Blistered Shishito Peppers

Sunday, October 04, 2020


This post is sponsored by Weber. The opinions and content are all mine.

If you're looking for a quick and inexpensive appetizer, it doesn't get much easier than Shishito peppers, blistered over a hot gas grill. Shishito peppers are native to Japan, and for the most part very mild - only one out of every ten or so are spicy which makes for a fun experience. A platter of these babies is perfect finger food for tailgating at home on game day. I'm going to show you how I do them on my Weber Genesis II E-335 gas grill, because it's by far the fastest way to go about cooking a big batch of peppers all at once. This used to be a treat I could only get at restaurants, but Shishito peppers are so popular now that it's easier to find them by the bag at your local grocery store. (Padrón peppers make a fine substitute, though they are spicier.) All you really need to season these peppers is a generous sprinkling of salt, but I love finishing them off with sesame oil and soy sauce for a little razzle dazzle.

Blistered Shishito Peppers

12 oz Shishito peppers
1/2 tsp Kosher salt; more to taste
2 tbsp avocado oil
Juice of 1/2 lime

1 tsp sesame oil
1 TBSP soy sauce or coconut aminos
1 tsp sesame seeds

Active Time: 15 minutes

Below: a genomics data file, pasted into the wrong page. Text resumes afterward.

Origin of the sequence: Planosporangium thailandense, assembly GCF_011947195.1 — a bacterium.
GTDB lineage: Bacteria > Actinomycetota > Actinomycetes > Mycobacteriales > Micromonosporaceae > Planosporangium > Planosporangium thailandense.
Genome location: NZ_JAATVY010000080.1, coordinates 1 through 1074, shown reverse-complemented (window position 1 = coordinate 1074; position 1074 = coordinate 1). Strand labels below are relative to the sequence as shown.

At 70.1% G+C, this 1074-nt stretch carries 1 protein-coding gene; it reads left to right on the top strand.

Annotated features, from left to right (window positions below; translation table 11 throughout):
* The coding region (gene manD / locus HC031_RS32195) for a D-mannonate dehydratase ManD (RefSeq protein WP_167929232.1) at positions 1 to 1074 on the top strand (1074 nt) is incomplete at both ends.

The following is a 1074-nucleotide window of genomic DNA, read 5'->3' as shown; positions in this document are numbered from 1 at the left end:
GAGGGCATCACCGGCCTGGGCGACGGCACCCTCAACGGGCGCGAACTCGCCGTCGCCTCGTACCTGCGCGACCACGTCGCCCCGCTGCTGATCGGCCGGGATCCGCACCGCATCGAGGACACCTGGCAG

Total Time: 15 minutes
Yield: Serves 4
Special Equipment (affiliate links): Weber Genesis II E-335 gas grill, grilling tongs

Notes: This recipe can also be done on your Weber charcoal grill, however that's better saved for a day when you have other things going on the grill so as not to waste a good fire! If you don't have a grill available, blister the peppers in a smoking hot cast iron skillet, working in batches so as not to crowd the pan. 

Ignite your gas grill and let it preheat until it reaches a temperature around 500°F. Unless you're preparing a double batch, you can get away with lighting just one side of the grill. Once hot, scrub the grates clean.

Toss the Shishito peppers in avocado oil and salt. Arrange them on the hot grill, perpendicular to the grates. (If you're nervous about the peppers falling through, you could always skewer them, but I don't really find this to be a necessary step.)

Allow the peppers to cook, blistering in spots, for a few minutes. Turn them to char both sides as they cook. Once blistered all over, carefully remove the peppers from the grill and transfer to your serving platter. You can taste one to see if extra salt is needed.

To finish, squeeze the peppers with lime juice. If using, drizzle with sesame oil, a splash of soy sauce, and sprinkle of sesame seeds. Serve hot or at room temperature. Everything but the stem is edible.

See how easy that was? Shout out to Weber Genesis II gas grills for making tailgating at home so much easier!

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  1. This is one of my favorite peppers to blister like this. Sometimes I toss in some onion slices and sausage and they’re so good!